1. What intervention strategies seem most promising to reduce food insecurity and obesity? What are the key target populations and why?

    • In the reauthorization of the Farm Bill, deemphasize corn, soy, and wheat and emphasize fruits and vegetables.

    • Reform nutrition education to have a more hands-on approach, as in home economics classes.

    • Reconsider inconsistent U.S. Department of Agriculture (USDA) policy (for example, USDA recommends limiting fats but also helped Dominos to reformulate pizza with twice as much cheese).

    • Create a more healthful school foods environment (for example, by removing vending machines and providing more healthful foods at parties).

    • Monitor the proximity of food vendors and the quality of food available near schools.

    • Promote and support farmers’ markets.

    • Reduce marketing to children.

    • Focus interventions on specific subpopulations, including minority women, groups with the lowest incomes, rural populations, and areas of concentrated urban poverty.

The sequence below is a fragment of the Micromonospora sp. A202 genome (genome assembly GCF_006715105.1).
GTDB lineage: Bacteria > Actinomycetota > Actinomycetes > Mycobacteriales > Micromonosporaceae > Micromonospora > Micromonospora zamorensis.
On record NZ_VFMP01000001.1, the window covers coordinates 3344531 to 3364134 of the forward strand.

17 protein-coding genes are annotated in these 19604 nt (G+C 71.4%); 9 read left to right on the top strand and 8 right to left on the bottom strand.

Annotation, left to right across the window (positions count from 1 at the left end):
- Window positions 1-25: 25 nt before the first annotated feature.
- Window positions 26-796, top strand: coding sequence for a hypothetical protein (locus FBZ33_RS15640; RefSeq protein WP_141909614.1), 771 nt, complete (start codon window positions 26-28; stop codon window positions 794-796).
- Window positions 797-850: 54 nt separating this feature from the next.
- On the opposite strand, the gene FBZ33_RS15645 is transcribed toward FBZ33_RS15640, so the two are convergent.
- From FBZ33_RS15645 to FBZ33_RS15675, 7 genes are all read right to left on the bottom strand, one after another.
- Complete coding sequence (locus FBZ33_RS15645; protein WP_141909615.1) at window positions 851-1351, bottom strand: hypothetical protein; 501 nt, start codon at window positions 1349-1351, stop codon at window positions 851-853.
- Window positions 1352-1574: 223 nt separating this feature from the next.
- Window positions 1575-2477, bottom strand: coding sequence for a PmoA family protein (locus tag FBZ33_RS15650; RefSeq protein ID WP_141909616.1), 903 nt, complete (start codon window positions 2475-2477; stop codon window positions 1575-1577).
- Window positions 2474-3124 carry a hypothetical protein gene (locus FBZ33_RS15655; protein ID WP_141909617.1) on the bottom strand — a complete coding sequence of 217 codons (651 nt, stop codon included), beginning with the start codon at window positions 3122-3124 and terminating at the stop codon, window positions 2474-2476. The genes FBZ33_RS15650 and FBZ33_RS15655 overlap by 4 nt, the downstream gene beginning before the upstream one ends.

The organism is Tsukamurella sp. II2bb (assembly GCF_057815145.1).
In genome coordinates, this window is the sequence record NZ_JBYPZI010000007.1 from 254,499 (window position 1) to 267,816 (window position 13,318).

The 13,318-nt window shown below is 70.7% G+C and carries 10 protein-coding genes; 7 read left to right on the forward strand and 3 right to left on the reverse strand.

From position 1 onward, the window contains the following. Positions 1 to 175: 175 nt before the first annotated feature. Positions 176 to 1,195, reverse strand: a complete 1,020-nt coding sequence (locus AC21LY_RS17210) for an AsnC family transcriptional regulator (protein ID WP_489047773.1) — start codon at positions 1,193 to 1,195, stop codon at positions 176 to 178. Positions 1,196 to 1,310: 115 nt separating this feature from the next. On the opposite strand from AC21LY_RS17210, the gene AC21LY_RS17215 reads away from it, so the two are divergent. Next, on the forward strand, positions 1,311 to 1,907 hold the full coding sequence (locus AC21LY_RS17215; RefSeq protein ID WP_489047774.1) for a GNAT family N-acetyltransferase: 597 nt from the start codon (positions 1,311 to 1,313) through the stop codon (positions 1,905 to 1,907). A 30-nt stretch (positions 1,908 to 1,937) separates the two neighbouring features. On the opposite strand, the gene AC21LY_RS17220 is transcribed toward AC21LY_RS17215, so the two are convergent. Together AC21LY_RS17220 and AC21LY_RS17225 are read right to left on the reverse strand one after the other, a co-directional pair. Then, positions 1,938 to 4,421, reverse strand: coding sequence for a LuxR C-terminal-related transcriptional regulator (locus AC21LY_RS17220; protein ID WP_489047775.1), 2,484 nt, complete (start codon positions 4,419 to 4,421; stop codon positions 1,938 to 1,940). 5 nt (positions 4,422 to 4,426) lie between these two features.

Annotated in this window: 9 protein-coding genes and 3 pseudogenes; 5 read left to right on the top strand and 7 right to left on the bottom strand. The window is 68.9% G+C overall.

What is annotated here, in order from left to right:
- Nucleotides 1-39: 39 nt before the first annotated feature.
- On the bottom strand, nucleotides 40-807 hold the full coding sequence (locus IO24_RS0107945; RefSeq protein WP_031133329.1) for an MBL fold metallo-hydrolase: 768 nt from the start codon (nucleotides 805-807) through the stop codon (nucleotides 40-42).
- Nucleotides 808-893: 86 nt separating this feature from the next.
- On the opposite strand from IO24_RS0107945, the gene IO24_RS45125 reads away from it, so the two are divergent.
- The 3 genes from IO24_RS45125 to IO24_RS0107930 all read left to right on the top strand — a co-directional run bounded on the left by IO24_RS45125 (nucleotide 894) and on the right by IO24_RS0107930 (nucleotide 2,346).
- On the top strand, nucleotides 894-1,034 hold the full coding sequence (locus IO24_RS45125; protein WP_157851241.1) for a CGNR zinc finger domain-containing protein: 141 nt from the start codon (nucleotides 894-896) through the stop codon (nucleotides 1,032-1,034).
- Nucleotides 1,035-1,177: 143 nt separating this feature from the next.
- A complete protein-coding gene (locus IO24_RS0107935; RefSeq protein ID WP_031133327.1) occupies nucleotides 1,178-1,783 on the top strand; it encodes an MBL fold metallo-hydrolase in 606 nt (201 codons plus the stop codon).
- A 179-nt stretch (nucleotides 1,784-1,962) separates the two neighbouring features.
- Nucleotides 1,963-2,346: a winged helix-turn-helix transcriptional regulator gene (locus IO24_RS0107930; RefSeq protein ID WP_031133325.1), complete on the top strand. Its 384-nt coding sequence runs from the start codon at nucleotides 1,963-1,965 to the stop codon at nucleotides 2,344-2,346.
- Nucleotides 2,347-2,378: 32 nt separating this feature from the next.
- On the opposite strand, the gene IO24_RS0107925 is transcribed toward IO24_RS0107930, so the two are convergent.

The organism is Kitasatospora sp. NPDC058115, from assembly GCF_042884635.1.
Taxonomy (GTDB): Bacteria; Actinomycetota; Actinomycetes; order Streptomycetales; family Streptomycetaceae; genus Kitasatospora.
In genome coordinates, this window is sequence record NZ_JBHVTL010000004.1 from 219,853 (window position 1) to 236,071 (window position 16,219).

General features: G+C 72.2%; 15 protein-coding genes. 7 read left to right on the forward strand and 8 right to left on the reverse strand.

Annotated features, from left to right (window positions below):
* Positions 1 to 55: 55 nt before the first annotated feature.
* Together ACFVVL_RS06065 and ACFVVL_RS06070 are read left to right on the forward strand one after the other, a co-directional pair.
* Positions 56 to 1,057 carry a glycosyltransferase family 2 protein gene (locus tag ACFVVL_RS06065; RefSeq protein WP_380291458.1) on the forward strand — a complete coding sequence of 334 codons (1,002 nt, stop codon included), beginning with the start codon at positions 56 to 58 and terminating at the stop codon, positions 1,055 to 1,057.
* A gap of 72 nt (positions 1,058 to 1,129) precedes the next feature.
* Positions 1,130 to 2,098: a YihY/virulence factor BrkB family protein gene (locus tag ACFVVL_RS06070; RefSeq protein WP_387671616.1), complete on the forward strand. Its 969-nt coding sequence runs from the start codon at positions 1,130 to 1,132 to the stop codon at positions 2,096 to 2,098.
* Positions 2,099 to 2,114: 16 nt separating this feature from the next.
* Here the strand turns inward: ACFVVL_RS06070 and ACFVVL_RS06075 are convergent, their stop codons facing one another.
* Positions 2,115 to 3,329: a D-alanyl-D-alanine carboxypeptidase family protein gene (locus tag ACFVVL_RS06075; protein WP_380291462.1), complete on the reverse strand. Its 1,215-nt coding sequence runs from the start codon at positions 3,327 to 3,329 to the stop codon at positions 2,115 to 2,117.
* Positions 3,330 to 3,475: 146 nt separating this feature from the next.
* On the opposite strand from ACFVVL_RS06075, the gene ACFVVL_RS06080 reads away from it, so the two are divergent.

• Tailor approaches to the specific geographic, cultural, and economic context.

    • Provide point-of-contact interventions—a “one stop shop” for all programs.

    • Conduct more public education on assistance programs and benefits, and address stigma and fears.

    • Partner with rather than “target” populations.

    • Identify and address food deserts and/or unhealthful food swamps, and increase access to healthful foods.

    • Include the food industry in interventions.

    • Reduce poverty through income transfers (such as the Supplemental Nutrition Assistance Program [SNAP]), community-based prevention funds, and other measures.

    • Take a comprehensive community-based approach that includes more than food in the solution.

  1. How can we better elucidate the mechanisms underpinning the relationship between food insecurity and obesity?

    • Study the mechanisms that influence food choice, such as taste, cost, convenience, how filling a food is, and how people socialize over certain foods.

    • Ascertain why people make obesogenic food choices.

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